Are Females Better Than Males In Communication In Second Language?


Latvian Academy of Sport Education, Brīvības gatve 333, Rīga, LV-1006, Latvia




Although research in education, including worldwide Programme for International Stu-dent Assessment (PISA) by the Organisation for Economic Co-operation and Development (OECD) and Progress in International Reading Literacy Study (PIRLS) by the International Association for the Evaluation of Educational Achievement, shows that female language learners outdo their male counterparts in the development of verbal skills, a number of re-searchers have strongly challenged that claim. The aim of this paper is to find out whether professional foreign language competence in a higher education institution (HEI) in Latvia is different between females and males. In order to determine this, we have analyzed final grades and presentation scores (lecturer, peer and self-assessment) of students in an ESP (English for Specific Purposes, in our case: Sport English) course, as well as their levels of second language acquisition, obtained in centralized secondary school leaving exams, which serves as the basis for further development of professional foreign language competence in a sport related HEI. Whereas grades, scores and levels are considered in the present paper as depen-dent variables, gender constitutes an independent variable. A series of Mann-Whitney U tests has revealed no significant difference in male and female achievement in centralized school leaving exam in second language (English); in final grades, obtained by students in an ESP course; and in lecturer assessment of student presentations in the ESP course. However, the analysis of peer assessment of student presentations in the ESP course reveals that females tend to overestimate themselves and their peers. The latter observation, as this paper argues, may result from the fact that sport related HEI students are characterized by increased self-esteem (Rudzinska, 2007).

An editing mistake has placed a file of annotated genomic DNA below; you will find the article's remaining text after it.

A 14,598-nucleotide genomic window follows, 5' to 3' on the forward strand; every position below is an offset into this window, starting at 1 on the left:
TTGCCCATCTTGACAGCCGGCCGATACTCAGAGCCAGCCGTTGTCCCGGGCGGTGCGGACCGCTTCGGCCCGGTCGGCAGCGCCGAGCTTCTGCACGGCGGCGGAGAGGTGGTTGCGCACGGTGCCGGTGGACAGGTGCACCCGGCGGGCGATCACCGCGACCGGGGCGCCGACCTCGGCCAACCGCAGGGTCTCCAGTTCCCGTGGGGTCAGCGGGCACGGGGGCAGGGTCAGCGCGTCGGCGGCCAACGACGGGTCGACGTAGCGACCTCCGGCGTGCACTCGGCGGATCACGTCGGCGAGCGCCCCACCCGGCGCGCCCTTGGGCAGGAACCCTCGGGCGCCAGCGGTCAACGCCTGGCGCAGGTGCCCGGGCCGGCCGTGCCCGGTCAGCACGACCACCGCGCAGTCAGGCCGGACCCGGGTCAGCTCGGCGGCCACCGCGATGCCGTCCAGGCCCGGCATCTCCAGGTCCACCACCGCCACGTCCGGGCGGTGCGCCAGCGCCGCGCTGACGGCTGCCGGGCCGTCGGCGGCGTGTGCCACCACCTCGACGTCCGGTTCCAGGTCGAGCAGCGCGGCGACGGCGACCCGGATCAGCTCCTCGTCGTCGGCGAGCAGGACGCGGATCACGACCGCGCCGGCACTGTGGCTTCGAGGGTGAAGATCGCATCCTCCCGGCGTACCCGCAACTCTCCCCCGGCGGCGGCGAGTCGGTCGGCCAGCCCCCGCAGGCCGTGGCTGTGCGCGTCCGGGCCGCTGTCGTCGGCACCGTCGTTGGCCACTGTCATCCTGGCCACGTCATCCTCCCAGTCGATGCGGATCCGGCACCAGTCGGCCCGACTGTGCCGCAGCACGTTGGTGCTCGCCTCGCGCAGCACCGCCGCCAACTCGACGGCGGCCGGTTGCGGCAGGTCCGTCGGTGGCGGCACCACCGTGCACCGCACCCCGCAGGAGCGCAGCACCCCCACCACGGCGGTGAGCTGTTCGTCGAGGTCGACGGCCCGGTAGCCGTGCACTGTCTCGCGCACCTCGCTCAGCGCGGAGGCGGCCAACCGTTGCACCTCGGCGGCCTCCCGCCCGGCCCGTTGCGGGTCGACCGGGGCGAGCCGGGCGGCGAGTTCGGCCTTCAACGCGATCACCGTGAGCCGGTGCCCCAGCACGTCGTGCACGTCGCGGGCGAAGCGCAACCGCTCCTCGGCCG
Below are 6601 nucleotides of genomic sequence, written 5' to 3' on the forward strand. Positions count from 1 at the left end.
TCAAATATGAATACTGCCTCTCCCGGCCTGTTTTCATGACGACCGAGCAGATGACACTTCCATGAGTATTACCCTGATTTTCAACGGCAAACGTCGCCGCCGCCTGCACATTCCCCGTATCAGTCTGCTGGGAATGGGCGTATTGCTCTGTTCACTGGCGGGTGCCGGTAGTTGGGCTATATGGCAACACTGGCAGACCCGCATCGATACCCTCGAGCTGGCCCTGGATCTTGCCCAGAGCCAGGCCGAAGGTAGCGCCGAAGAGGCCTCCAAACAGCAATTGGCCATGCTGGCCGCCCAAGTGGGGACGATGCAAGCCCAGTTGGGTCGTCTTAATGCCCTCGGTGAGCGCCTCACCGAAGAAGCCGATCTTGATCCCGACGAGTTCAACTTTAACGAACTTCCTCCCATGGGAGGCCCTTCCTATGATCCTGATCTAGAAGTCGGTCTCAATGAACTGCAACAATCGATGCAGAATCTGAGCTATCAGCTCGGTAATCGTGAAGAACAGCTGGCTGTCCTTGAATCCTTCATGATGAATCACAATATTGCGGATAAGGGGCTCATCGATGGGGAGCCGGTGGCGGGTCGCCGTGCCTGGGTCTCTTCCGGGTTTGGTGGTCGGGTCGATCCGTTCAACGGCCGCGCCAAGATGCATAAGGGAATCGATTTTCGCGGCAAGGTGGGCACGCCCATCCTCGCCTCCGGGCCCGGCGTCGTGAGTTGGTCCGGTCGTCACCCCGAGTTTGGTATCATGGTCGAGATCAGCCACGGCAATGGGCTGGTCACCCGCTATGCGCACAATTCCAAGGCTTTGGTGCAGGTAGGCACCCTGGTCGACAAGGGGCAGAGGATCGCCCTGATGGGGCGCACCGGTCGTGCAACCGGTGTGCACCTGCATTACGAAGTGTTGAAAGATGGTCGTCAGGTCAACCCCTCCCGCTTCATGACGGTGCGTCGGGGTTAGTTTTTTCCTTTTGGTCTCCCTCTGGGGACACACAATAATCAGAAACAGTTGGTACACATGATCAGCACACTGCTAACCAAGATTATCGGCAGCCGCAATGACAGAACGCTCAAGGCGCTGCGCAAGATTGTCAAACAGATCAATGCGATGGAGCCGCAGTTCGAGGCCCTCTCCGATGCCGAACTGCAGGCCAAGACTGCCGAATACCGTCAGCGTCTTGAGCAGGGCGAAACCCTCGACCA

Key words:

 second language, English for specific purposes (ESP), gender differences inlanguage learning, higher education


  DOI: 10.15503/jecs20132-148-154


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